--- In qalam@yahoogroups.com, "Peter T. Daniels" <grammatim@...>
> áÐ3áS•áS¤áˆ* áЫáЕá‰Ýብ wrote:
> Who?
> > I've tried to follow the Abugida debates in recent years but
find it
> > challenging. In large part because the "Abugida" definitions
seems to
> > be in the eye of the beholder.
> There are exactly two beholders, me and Bill Bright, and our
> definitions have been discussed in my WWS footnote and his article
> the Urbana journal publishing the King Sejong conference (some day
> my cartons will be unpacked), previewed in *Written Language and
> Literacy*.
> > As to Ethiopic origins of the term "Abugida", it is a column wise
> > rotation of the Ge'ez (classic ethiopic) syllabary in the Hebrew
> > (preserved in the first column):
> >
> > http://ethiopic.org/Collation/Abugida.html
> >
> > The name comes from the sound values of the first 4 syllables of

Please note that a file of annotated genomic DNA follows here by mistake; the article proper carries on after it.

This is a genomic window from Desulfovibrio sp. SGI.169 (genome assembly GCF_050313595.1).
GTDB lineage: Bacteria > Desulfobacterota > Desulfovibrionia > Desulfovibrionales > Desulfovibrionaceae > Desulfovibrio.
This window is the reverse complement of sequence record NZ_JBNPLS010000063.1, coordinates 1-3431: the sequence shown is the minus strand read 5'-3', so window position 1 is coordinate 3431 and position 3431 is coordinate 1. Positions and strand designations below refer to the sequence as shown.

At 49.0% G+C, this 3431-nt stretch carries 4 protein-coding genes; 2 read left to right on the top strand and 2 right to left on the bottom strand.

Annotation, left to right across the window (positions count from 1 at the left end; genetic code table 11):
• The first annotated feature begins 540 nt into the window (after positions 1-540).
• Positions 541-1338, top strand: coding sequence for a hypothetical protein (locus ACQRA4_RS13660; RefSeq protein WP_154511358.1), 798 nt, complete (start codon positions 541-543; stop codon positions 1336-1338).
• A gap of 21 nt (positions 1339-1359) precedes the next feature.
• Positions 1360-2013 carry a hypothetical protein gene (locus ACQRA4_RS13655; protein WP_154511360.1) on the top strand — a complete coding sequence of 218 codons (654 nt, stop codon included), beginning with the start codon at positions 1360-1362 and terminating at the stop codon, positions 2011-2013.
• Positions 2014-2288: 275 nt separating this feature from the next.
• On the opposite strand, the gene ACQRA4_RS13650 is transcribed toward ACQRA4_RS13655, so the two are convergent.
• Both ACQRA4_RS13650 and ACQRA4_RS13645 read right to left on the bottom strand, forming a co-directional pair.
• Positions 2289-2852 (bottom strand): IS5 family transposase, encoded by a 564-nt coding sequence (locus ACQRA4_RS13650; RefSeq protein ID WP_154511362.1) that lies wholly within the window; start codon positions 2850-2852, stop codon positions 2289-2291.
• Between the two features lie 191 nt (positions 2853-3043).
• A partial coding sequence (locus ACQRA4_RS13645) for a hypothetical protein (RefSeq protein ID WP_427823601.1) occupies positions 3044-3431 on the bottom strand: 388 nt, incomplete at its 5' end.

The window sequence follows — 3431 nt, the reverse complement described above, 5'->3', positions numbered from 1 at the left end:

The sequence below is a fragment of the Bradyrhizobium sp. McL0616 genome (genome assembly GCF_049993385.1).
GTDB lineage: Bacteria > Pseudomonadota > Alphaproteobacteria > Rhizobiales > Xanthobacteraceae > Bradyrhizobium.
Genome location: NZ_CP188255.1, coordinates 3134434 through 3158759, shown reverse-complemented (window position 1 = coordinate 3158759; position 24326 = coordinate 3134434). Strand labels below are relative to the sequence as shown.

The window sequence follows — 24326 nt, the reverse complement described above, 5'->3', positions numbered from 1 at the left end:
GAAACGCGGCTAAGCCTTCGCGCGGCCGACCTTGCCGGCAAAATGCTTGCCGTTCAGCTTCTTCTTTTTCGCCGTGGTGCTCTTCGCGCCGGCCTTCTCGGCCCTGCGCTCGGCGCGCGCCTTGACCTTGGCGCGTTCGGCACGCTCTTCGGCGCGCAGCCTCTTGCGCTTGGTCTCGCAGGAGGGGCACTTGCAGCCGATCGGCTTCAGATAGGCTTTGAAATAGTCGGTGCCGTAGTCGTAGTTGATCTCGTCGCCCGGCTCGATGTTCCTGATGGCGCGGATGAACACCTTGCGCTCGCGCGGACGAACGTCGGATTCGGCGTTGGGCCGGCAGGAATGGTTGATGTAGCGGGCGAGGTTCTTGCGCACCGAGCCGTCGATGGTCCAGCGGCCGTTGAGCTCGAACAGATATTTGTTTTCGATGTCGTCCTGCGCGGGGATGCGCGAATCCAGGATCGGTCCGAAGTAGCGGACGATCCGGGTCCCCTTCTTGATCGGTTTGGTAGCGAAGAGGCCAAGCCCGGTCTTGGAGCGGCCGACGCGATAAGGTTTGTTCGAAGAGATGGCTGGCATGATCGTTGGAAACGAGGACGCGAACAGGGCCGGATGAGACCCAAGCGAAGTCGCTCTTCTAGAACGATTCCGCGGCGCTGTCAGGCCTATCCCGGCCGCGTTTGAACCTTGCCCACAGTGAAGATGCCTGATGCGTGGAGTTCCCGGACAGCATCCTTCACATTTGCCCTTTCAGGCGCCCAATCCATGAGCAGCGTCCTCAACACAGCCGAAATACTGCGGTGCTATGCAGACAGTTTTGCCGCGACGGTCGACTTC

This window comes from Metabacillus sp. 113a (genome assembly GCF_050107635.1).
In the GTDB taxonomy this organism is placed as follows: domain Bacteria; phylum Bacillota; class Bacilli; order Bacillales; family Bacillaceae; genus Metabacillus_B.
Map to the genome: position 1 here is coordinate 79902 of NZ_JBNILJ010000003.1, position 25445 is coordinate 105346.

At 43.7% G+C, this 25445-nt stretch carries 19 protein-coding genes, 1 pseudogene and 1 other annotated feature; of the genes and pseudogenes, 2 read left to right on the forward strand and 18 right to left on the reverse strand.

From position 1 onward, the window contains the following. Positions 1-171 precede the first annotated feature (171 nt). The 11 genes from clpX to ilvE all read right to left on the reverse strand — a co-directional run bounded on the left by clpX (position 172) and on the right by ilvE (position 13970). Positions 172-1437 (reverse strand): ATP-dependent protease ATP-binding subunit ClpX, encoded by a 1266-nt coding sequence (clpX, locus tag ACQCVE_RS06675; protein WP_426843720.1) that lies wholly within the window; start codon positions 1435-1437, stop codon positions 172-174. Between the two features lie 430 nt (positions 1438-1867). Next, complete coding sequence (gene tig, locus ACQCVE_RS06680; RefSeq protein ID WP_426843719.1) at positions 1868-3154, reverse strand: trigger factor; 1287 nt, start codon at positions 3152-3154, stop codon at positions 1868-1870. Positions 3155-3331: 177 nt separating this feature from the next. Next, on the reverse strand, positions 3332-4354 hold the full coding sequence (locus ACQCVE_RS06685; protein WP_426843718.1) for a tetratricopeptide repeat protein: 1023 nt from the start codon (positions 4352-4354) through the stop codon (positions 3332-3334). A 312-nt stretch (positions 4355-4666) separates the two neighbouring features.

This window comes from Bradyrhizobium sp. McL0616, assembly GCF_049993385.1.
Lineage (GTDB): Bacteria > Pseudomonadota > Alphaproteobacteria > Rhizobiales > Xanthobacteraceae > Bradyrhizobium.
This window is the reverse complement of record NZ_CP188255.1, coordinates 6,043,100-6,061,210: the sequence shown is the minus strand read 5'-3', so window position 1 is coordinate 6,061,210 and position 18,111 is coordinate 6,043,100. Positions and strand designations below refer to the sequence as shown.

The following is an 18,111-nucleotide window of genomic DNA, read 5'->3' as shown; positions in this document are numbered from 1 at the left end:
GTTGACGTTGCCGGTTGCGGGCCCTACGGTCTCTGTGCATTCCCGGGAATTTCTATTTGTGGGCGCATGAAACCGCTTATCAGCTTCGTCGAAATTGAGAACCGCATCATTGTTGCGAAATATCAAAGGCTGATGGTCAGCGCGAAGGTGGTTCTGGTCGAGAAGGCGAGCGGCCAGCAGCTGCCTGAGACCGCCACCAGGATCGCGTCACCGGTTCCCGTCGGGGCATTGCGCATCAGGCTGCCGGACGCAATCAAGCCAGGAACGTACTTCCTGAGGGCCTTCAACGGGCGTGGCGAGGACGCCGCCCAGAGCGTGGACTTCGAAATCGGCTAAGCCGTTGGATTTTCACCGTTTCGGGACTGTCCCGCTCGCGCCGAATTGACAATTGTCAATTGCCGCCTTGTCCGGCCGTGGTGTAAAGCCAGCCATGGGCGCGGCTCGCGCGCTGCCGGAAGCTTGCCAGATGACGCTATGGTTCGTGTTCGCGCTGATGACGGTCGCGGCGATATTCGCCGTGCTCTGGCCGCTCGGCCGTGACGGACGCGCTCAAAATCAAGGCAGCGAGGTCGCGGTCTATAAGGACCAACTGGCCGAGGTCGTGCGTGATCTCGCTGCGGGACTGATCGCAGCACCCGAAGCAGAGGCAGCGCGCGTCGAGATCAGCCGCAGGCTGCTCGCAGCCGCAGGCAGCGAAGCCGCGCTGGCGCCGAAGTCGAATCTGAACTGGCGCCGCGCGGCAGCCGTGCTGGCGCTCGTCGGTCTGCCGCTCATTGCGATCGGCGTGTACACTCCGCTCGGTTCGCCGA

> > first column. The rotated syllabary is simply a learning aid for
> > students who learn the syllabary (in Halehame order) musically,
> > rotation helps trip them up when they have to recite the letters
> > (think of how the "alphabet song" breaks down if you mix the
> > up). So in this sense the "Abugida" is a permuted syllabary
table (or
> > if ethiopic is an "abugida" and not a syllabary then the Abugida
is a
> > permuted "abugida" table...).
> The ' b g d order is known in traditional Ethiopian circles,
because it
> appears in Psalm 119 (just as it does in the Septuagint). It has
> liturgical uses.


Psalm 118 in the Septuagint. Now we can read the whole Septuagint
online. (or any part of it.) Neat!

So this was the connection between the Greek alphabet, alpha, beta,
gamma, delta, and the Ethiopian a bu gi da. Thank you.


> --
> Peter T. Daniels grammatim@...